FILM REVIEW: Chappie


Genre: Sci-Fi / Action

Director: Neill Blomkamp

Cast: Sharlto Copley, Dev Patel, Watkin Tudor Jones, Yolandi Visser, Jose Pablo Cantillo, Hugh Jackman and Sigourney Weaver

Distributor: Sony Pictures

Rating: 15A

Release date: 6th March 2015

Duration: 120 minutes

In recent years, South African director, Neil Blomkamp, has made a name for himself in the world of sci-fi action thrillers. His 2009 apartheid fable District 9 – an alternative account of class warfare and xenophobia when aliens find themselves abandoned in the slums of Johannesburg – marked one of the boldest feature debuts in recent sci-fi history. Blomkamp’s 2013 follow-up, Elysium – a futuristic tale of the Earth inhabitants of the L.A. slum policed by brutal automatons fight their way into the luxurious space habitat of the wealthy – although engaging, lacked heart and failed to deepen the socio-political script he has long threaded in his works.

Going to the screening of Chappie, I was interested to see what Blomkamp could do next. However, the title threw me a little. Chappie? (Or should I say CHAPPiE?) Really?! It sounds like a family movie about a pet dog. You know… It’s Chappie! Or even – as I logically assumed when I saw the posters online – a kids’ movie about a toy robot. You know… Hey Chappie! The name doesn’t suggest gangsta sci-fi blockbuster.

Regardless of my yet-to-be explained grievances with the film, I left the cinema content, I wondered whether Blomkamp has caught himself in a droid-leaded cyclone of dystopia and discrimination. You see…

Chappie (the titular character) is an android law enforcer, which is re-programmed to learn and feel, soon adapts to its newfound consciousness, but is faced with the inevitable demise that comes to all living beings. Déjà vu? Sure, it’s very easy for me to liken this film to Short Circuit, RoboCop, Bicentennial Man, or iRobot. But can you blame me? (Yes – I wrote this review after all.) Touching on similar themes, such movie comparisons are unsurprisingly inevitable.

Chappie displays some great action from the outset; and a gripping score throughout provided by renowned film composer, Hans Zimmer (The Lion King, The Dark Knight TrilogyInception, and Interstellar). However, the flaws of the film can’t be overlooked. Starting off with the casting of partners-in-rhyme, Watkin Tudor Jones (a.k.a. Ninja) and Yo-Landi Visser of zef-rap group, Die Antwoord.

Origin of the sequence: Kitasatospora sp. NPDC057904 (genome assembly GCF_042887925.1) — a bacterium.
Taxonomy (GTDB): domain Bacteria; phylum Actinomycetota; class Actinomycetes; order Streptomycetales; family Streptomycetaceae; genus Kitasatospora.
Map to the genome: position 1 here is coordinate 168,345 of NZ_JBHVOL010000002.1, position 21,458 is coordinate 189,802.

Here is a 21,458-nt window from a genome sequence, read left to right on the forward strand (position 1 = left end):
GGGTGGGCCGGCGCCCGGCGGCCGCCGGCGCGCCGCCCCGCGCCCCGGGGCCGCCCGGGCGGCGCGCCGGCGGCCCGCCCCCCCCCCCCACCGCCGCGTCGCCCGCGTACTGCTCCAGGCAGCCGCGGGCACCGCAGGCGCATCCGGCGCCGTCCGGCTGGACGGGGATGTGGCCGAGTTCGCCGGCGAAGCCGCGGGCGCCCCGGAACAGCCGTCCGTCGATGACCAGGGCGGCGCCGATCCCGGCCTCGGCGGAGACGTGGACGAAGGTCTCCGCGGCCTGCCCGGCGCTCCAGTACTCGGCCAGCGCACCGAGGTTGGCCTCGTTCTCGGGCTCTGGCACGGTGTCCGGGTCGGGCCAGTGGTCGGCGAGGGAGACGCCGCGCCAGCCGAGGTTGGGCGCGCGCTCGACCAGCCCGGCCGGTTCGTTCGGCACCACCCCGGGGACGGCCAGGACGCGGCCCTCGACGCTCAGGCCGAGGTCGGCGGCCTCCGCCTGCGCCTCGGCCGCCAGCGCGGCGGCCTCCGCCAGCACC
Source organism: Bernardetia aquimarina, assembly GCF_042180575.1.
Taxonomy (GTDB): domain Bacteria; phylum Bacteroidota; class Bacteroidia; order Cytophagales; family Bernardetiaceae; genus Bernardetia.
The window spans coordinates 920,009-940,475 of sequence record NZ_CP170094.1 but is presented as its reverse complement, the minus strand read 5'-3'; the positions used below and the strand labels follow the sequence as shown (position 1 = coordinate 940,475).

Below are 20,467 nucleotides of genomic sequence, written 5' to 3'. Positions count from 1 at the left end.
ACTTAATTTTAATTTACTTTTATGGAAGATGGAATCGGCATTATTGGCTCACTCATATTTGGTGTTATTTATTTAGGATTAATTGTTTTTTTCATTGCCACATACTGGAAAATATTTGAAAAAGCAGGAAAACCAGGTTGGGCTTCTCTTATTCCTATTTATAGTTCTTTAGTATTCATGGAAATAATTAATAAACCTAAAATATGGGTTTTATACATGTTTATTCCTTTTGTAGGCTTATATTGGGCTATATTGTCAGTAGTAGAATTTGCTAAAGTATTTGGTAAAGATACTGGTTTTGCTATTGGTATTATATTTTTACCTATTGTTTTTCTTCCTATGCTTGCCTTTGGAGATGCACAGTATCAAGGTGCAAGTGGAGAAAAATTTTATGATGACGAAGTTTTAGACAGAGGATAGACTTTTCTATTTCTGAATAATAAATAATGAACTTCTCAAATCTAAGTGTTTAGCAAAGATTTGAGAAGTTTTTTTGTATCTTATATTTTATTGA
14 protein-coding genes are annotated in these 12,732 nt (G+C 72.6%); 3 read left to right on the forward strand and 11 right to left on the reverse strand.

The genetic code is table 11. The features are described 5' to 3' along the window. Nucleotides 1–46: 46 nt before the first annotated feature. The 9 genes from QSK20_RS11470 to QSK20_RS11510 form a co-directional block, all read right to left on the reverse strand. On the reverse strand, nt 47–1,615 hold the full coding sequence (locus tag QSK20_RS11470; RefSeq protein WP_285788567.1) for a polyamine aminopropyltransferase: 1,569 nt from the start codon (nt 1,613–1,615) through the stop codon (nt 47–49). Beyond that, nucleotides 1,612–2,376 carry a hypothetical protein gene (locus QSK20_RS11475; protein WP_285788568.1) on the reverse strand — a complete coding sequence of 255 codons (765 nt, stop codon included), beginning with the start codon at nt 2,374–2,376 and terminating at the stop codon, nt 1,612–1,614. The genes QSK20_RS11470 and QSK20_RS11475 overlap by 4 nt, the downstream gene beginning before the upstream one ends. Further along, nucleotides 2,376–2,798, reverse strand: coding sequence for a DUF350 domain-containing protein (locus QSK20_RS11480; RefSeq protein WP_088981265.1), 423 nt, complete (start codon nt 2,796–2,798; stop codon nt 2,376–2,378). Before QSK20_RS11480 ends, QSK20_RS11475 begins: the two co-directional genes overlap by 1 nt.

In keeping with their image, Ninja and Yo-Landi play fictionalised versions of themselves as low-life gangstas. But their presence in the film seems quite forced at times – seeing them wear Die Antwoord’s t-shirts and listening to their own music, which acts as the film’s soundtrack. Needless to say, their roles as hustlers who act as Chappie’s surrogate parents are central, not only to the events that unfold, but to the characterisation of Chappie too.

Which leads to the main character. GGI has come a long way in such a short space of time. The motion-capture of Chappie (played by Sharlto Copley) is photo-realistic. In turn, Copley captures Chappie’s childlike essence in cute moments, such as its nervousness when trying to shoot for the first time. Although the character’s naivety grates at times.

Lack of character development and depth is one of the key downfalls of Blomkamp’s script (co-written by his writing partner and wife, Terri Tatchell). For instance, robot developer, Deon, is without a doubt passionate – in which Dev Patel brings a natural likeability to the character. But the audience never gets a sense of why he’s trying to unlock the key to consciousness in robots.

Likewise, Vincent (played by Hugh Jackman) remains mullet-sporting military engineer with nothing more to do than hunt down and destroy Chappie. It’s all rooted in jealousy of Deon’s success and his lack of project funding, but all-in-all Vincent is rather cartoonish. And Michelle (played by Sigourney Weaver). Well, she’s one of those company executives that doesn’t do anything, but tells everyone else to keep up the good work.

It sounds all bad, but it really isn’t. Chappie offers a lot of action; great CGI effects, a deadly score; a promising socio-political premise; as well as funny moments throughout. I However, Blomkamp needs stop going around in cyclonic circles and push the sci-fi envelope further – starting with his next project, Alien 5. Chappie has a lot of titanium, but ultimately falls apart at its hinges.

Rating: 6/10

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This article originally featured on Chunk.ie.

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